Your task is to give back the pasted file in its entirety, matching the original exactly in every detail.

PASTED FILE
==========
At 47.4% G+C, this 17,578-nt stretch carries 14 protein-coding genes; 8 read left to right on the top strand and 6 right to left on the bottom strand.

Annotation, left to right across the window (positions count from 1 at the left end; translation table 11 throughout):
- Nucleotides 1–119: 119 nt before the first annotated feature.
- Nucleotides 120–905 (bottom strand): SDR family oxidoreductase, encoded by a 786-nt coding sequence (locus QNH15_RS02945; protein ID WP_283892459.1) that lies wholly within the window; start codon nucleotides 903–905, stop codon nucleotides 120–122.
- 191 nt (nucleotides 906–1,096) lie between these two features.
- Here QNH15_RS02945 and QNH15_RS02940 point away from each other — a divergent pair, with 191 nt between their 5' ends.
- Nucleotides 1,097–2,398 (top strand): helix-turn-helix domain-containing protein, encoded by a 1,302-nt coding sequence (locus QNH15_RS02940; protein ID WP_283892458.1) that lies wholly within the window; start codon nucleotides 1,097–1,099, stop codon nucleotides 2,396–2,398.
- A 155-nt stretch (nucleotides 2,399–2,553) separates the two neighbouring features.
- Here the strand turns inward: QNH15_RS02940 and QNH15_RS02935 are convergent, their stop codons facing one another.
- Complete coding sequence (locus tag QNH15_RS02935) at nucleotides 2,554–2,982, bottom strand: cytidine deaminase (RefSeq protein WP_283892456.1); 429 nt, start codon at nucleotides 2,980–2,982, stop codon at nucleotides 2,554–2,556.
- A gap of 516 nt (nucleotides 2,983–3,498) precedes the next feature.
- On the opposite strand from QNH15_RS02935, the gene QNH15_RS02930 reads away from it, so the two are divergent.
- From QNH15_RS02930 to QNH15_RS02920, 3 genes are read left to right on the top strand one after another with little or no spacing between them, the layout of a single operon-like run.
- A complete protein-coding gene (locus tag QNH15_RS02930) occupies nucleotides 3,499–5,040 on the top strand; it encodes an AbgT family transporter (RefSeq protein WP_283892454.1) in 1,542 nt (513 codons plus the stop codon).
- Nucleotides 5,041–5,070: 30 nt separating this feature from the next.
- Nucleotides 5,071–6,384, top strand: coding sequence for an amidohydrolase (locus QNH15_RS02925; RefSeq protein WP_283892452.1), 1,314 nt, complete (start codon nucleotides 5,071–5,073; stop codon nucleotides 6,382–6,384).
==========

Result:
At 47.4% G+C, this 17,578-nt stretch carries 14 protein-coding genes; 8 read left to right on the top strand and 6 right to left on the bottom strand.

Annotation, left to right across the window (positions count from 1 at the left end; translation table 11 throughout):
- Nucleotides 1–119: 119 nt before the first annotated feature.
- Nucleotides 120–905 (bottom strand): SDR family oxidoreductase, encoded by a 786-nt coding sequence (locus QNH15_RS02945; protein ID WP_283892459.1) that lies wholly within the window; start codon nucleotides 903–905, stop codon nucleotides 120–122.
- 191 nt (nucleotides 906–1,096) lie between these two features.
- Here QNH15_RS02945 and QNH15_RS02940 point away from each other — a divergent pair, with 191 nt between their 5' ends.
- Nucleotides 1,097–2,398 (top strand): helix-turn-helix domain-containing protein, encoded by a 1,302-nt coding sequence (locus QNH15_RS02940; protein ID WP_283892458.1) that lies wholly within the window; start codon nucleotides 1,097–1,099, stop codon nucleotides 2,396–2,398.
- A 155-nt stretch (nucleotides 2,399–2,553) separates the two neighbouring features.
- Here the strand turns inward: QNH15_RS02940 and QNH15_RS02935 are convergent, their stop codons facing one another.
- Complete coding sequence (locus tag QNH15_RS02935) at nucleotides 2,554–2,982, bottom strand: cytidine deaminase (RefSeq protein WP_283892456.1); 429 nt, start codon at nucleotides 2,980–2,982, stop codon at nucleotides 2,554–2,556.
- A gap of 516 nt (nucleotides 2,983–3,498) precedes the next feature.
- On the opposite strand from QNH15_RS02935, the gene QNH15_RS02930 reads away from it, so the two are divergent.
- From QNH15_RS02930 to QNH15_RS02920, 3 genes are read left to right on the top strand one after another with little or no spacing between them, the layout of a single operon-like run.
- A complete protein-coding gene (locus tag QNH15_RS02930) occupies nucleotides 3,499–5,040 on the top strand; it encodes an AbgT family transporter (RefSeq protein WP_283892454.1) in 1,542 nt (513 codons plus the stop codon).
- Nucleotides 5,041–5,070: 30 nt separating this feature from the next.
- Nucleotides 5,071–6,384, top strand: coding sequence for an amidohydrolase (locus QNH15_RS02925; RefSeq protein WP_283892452.1), 1,314 nt, complete (start codon nucleotides 5,071–5,073; stop codon nucleotides 6,382–6,384).